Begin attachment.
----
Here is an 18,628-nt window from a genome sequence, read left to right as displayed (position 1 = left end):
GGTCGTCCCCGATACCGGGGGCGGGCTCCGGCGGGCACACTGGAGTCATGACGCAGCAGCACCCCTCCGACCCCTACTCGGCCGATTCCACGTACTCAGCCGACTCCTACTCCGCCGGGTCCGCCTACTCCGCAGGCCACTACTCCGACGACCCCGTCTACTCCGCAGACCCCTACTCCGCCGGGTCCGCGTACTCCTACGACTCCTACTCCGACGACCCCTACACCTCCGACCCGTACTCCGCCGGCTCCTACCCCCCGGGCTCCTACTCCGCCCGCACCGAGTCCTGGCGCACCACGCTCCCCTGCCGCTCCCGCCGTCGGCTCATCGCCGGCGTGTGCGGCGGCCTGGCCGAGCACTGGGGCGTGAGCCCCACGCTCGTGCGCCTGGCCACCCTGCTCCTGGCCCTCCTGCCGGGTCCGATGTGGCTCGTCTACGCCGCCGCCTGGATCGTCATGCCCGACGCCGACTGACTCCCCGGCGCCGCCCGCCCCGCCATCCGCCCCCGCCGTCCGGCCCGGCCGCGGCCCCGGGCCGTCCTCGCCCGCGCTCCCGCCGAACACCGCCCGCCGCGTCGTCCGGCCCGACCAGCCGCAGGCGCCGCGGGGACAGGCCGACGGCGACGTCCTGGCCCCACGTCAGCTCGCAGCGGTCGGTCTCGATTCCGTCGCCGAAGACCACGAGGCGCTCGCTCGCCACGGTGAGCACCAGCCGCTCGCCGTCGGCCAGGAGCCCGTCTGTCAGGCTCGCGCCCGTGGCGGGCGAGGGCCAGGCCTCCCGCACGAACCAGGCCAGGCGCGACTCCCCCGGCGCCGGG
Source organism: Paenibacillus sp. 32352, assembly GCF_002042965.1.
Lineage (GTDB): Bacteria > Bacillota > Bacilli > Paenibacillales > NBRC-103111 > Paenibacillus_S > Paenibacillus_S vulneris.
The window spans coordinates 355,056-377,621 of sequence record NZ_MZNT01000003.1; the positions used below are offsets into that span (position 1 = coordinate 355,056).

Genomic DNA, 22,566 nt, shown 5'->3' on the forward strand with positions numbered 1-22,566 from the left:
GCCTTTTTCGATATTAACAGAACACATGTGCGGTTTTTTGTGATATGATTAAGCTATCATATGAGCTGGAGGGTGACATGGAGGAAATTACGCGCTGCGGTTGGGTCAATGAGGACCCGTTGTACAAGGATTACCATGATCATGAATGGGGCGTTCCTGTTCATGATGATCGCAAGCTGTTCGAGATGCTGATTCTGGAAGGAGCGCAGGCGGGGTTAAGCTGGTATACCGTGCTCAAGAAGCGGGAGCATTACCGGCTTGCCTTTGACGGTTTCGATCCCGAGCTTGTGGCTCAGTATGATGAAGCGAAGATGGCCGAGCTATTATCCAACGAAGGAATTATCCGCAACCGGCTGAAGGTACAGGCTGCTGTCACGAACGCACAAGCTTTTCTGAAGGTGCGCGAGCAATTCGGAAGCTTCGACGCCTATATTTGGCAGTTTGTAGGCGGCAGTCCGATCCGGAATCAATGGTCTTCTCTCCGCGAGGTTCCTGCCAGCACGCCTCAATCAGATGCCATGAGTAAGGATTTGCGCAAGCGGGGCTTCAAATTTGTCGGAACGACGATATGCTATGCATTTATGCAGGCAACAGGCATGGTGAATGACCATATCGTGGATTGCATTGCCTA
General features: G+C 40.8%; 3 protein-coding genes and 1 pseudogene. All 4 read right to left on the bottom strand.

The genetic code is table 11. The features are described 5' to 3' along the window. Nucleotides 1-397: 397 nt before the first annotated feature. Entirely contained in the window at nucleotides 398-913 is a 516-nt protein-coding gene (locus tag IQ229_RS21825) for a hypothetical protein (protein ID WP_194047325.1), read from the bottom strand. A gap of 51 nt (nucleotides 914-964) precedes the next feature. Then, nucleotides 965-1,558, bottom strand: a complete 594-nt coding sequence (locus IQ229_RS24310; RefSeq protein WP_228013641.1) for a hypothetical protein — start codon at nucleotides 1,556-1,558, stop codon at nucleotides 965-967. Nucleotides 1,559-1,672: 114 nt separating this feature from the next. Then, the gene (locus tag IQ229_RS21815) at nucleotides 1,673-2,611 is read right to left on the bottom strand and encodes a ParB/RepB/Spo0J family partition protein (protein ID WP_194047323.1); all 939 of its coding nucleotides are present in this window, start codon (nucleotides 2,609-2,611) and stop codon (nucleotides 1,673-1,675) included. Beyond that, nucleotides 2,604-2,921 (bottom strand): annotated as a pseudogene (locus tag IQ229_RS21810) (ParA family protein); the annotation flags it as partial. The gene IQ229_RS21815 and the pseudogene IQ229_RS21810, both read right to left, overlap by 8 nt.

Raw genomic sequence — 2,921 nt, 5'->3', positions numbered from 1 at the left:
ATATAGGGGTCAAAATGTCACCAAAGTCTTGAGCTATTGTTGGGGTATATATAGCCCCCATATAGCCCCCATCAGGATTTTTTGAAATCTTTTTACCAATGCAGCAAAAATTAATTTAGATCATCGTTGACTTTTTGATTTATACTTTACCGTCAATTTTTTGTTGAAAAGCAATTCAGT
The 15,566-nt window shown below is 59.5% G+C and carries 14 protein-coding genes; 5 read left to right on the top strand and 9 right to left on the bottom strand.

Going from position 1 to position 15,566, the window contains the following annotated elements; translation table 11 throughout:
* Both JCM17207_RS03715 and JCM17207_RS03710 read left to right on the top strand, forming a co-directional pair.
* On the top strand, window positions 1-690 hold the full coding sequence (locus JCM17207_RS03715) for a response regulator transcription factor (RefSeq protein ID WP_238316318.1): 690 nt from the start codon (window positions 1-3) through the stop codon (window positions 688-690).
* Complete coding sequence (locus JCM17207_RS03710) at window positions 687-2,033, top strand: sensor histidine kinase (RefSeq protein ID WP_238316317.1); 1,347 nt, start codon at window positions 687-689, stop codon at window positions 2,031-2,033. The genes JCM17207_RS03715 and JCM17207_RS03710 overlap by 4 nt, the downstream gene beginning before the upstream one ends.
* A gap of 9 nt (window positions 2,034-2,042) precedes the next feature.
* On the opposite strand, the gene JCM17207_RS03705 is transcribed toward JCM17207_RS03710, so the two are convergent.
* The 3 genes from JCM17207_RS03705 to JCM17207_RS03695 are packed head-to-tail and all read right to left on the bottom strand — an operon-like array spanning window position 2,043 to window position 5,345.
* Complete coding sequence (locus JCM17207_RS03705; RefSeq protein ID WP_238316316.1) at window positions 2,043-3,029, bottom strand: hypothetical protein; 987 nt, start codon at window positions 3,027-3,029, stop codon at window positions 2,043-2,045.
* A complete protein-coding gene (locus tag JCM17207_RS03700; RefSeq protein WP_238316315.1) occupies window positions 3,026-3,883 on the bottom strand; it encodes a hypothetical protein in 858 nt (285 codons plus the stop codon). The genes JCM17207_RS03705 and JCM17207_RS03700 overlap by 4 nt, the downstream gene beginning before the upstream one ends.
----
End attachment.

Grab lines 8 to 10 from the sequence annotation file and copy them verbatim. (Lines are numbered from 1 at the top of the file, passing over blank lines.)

General features: G+C 40.8%; 3 protein-coding genes and 1 pseudogene. All 4 read right to left on the bottom strand.

The genetic code is table 11. The features are described 5' to 3' along the window. Nucleotides 1-397: 397 nt before the first annotated feature. Entirely contained in the window at nucleotides 398-913 is a 516-nt protein-coding gene (locus tag IQ229_RS21825) for a hypothetical protein (protein ID WP_194047325.1), read from the bottom strand. A gap of 51 nt (nucleotides 914-964) precedes the next feature. Then, nucleotides 965-1,558, bottom strand: a complete 594-nt coding sequence (locus IQ229_RS24310; RefSeq protein WP_228013641.1) for a hypothetical protein — start codon at nucleotides 1,556-1,558, stop codon at nucleotides 965-967. Nucleotides 1,559-1,672: 114 nt separating this feature from the next. Then, the gene (locus tag IQ229_RS21815) at nucleotides 1,673-2,611 is read right to left on the bottom strand and encodes a ParB/RepB/Spo0J family partition protein (protein ID WP_194047323.1); all 939 of its coding nucleotides are present in this window, start codon (nucleotides 2,609-2,611) and stop codon (nucleotides 1,673-1,675) included. Beyond that, nucleotides 2,604-2,921 (bottom strand): annotated as a pseudogene (locus tag IQ229_RS21810) (ParA family protein); the annotation flags it as partial. The gene IQ229_RS21815 and the pseudogene IQ229_RS21810, both read right to left, overlap by 8 nt.

Raw genomic sequence — 2,921 nt, 5'->3', positions numbered from 1 at the left: